Figure 2 represents the novel NCF architecture implemented using MLP. It consists of 4 layers for performing collaborative filtering using neural networks.
Input Layer - The starting layer of the NCF architecture takes in one-hot encoded sparse item and user vectors as vUu and vIi. This very efficiently addresses the cold start problem of any recommender system as the input vectors used here are sparse.
Embedding Layer - To make the sparse layers dense, a fully connected layer works as an embedding layer. The generated item and user dense vectors can be seen as latent feature vectors that are inputted into the deep Neural CF layer.
Neural CF Layer - Coming from the basic understanding of neural networks, we understand that each layer of the neural CF layers can be customized to discover certain latent structures of user-item interactions. For optimization of the objective function(shown in Equation 4), a squared loss function(shown in equation 5) is adopted.
- Output Layer - The final layer, the output layer consists of predicting the target value i.e. yui as a label 1 means item i is relevant to u, and 0 otherwise. Now, the squared loss doesn't tally well with the binary target values(0 or 1 interaction values). Hence, a probabilistic approach for learning the pointwise loss is taken as a logarithmic function(sigmoid or probit function) of the likelihood function p shown in Equation 6. The obtained loss function is in the form of Log loss. The problem has now become a binary classification problem. For the negative instances Y-, we uniformly sample them from unobserved interactions in each iteration and control the sampling ratio w.r.t. the number of observed interactions. Optimizer used is Stochastic Gradient Descent Approach (SGD).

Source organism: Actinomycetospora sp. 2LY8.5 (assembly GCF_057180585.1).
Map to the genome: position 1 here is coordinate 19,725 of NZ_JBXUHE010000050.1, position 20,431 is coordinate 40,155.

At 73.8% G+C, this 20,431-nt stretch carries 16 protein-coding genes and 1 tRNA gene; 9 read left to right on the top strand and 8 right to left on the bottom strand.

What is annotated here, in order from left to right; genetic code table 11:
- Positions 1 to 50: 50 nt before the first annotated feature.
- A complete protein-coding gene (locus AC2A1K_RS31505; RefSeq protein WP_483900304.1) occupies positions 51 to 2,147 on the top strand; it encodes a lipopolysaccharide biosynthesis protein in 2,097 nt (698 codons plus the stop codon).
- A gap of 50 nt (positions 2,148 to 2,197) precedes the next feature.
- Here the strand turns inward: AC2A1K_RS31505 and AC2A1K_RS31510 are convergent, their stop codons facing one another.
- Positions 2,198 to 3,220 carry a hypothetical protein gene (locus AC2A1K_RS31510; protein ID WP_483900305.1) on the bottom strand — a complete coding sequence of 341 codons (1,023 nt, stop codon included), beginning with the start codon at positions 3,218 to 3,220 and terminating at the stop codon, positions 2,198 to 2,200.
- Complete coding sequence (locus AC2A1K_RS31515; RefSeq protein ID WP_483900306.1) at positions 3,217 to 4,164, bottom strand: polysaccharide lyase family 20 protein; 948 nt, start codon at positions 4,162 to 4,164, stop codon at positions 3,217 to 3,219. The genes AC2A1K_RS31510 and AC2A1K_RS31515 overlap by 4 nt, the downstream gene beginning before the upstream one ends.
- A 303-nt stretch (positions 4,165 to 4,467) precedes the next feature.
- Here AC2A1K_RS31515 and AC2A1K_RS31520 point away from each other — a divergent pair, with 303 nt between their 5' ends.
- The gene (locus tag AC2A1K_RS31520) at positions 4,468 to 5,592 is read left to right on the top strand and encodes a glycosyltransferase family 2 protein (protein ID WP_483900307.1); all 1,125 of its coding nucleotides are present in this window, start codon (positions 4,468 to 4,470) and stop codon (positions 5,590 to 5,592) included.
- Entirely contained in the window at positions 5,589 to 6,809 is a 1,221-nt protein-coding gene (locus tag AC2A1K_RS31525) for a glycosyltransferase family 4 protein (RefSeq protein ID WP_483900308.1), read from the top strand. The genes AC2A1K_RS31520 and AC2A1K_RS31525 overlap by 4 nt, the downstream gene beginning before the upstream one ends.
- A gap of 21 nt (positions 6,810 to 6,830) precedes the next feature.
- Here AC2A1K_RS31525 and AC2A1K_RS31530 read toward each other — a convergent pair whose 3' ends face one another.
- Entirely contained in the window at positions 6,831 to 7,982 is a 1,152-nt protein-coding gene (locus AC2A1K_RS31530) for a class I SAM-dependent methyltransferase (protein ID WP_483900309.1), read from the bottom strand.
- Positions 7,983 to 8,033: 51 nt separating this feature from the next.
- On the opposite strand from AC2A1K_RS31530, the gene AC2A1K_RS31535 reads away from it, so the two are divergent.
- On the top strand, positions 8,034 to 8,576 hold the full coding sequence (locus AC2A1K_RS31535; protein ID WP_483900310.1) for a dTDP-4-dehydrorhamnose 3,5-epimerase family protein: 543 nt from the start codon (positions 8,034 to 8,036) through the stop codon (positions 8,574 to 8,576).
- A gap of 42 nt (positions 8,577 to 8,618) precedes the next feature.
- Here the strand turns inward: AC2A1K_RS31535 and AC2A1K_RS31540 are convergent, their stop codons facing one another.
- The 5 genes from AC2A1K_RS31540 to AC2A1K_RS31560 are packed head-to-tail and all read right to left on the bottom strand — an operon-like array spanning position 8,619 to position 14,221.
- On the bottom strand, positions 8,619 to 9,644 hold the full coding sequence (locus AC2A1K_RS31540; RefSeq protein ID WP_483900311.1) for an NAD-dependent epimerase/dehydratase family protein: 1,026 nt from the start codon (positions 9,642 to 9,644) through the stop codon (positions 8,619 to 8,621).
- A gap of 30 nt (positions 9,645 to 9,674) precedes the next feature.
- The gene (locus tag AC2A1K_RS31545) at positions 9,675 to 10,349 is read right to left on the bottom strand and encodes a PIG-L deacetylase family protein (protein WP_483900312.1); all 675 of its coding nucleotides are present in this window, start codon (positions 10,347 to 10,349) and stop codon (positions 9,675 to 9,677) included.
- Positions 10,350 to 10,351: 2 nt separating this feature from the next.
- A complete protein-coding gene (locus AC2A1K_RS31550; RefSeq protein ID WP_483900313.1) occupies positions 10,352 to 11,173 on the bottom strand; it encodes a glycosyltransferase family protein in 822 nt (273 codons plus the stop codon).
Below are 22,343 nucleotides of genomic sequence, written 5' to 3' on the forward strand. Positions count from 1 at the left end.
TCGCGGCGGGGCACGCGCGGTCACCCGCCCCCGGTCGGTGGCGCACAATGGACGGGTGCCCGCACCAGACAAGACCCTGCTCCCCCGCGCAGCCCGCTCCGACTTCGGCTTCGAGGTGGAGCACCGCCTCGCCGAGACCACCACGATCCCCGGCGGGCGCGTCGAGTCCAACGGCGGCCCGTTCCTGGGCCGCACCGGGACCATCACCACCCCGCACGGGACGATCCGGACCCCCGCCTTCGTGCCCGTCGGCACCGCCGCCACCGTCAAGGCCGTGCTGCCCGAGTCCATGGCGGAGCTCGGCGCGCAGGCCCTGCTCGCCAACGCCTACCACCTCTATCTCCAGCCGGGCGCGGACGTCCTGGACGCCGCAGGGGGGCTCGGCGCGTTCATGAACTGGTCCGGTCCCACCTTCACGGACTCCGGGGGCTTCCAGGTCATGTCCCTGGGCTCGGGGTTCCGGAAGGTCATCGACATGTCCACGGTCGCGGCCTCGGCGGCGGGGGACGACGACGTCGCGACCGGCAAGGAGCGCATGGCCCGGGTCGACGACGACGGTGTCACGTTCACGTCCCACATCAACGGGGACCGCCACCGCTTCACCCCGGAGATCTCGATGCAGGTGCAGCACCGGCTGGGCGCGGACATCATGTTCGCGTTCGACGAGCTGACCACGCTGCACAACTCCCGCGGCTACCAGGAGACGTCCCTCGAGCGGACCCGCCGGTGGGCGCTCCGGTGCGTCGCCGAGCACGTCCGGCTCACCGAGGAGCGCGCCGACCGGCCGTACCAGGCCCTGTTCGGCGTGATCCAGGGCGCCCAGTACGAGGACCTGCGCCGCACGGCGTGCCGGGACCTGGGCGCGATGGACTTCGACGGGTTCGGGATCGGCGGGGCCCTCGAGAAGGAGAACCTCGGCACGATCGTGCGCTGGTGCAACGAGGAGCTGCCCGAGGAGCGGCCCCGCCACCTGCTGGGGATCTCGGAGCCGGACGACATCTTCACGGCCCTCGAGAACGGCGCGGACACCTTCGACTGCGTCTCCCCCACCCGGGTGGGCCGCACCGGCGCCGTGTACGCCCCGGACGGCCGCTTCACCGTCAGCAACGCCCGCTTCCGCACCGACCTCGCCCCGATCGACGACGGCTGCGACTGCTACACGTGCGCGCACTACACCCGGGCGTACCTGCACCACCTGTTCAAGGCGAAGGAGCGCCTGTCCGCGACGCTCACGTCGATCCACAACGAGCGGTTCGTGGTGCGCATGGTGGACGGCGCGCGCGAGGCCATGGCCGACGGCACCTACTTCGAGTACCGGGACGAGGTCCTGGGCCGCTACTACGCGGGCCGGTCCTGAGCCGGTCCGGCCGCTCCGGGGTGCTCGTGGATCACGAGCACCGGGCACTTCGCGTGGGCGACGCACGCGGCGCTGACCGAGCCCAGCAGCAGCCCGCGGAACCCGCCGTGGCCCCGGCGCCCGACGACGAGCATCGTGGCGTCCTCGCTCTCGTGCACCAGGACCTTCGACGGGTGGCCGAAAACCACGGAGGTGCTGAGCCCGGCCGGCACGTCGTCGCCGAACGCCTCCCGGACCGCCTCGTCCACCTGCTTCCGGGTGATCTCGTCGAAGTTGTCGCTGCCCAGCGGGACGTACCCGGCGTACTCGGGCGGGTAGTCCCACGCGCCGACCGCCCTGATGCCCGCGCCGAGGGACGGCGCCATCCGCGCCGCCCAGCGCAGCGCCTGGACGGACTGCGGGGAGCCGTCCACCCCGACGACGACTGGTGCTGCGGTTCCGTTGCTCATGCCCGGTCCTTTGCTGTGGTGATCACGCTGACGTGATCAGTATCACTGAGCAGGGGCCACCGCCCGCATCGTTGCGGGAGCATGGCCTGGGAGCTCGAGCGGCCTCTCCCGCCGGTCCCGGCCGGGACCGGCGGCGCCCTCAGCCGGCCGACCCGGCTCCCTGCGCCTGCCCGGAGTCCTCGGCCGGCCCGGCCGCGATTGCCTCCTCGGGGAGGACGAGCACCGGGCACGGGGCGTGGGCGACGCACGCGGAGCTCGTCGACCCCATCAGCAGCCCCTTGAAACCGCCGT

How is NCF a generalization of MF?
Since MF is the widely accepted algorithm for recommendation, proving that NCF is the general case of MF allows NCF to cover a large family of factorization models. As the one-hot encoded item and user vectors are embedded to give dense vectors, these work similar to latent feature vectors used in MF. Let the user latent vector pu be PTvUu and item latent vector qi be QTvIi. We define the mapping function 𝚽1 of the first neural CF layer as shown in Equation 7. The final prediction is shown in Equation 8. Intuitively, if we use an identity function for aout and h as a unit weight vector, then it resembled the MF equation for target prediction. Hence proving that MF is a special case of NCF.
Generalized Matrix Factorization architecture
Having proven that MF is a special case of NCF, we can obtain generalized and extended MF from NCF prediction formula(top formula of Equation 8). h the weight vector is learnt from data instead of fixing it as a constant, the resultant model will be a variant of MF that looks at varying importances of latent features. On the other hand, if aout the activation function of final layer is taken as a non-linear function, the recommender will have higher expressiveness compared to a linear model. For creating the Generalized Matrix Factorization(GMF) (Figure 3) section, a generalized version of MF using a sigmoid activation function and learning weights from data is implemented.
Multi-Layer Perceptron architecture
As we have already discussed that linear models are insufficient in understanding and replicating the complex nature of user-item interaction, NCF proposes using DNN architecture. The Multi-layer Perceptron(MLP) section endows a large level of flexibility and non-linearity to learn the interactions between pu and ^qi, rather than the way of GMF that uses only a fixed element-wise product on them. The outputs of each layer of the MLP are shown in Equation 9. ReLU activation is employed as it encourages sparse activations and is well-suited for sparse data hence making the model less likely to overfit. The hidden layers in MLP follow a tower pattern; each successive layer consists of half the number of neurons of the prior layer. The reason for choosing this architecture is using a small number of hidden units for higher layers, they can learn more abstractive features of data.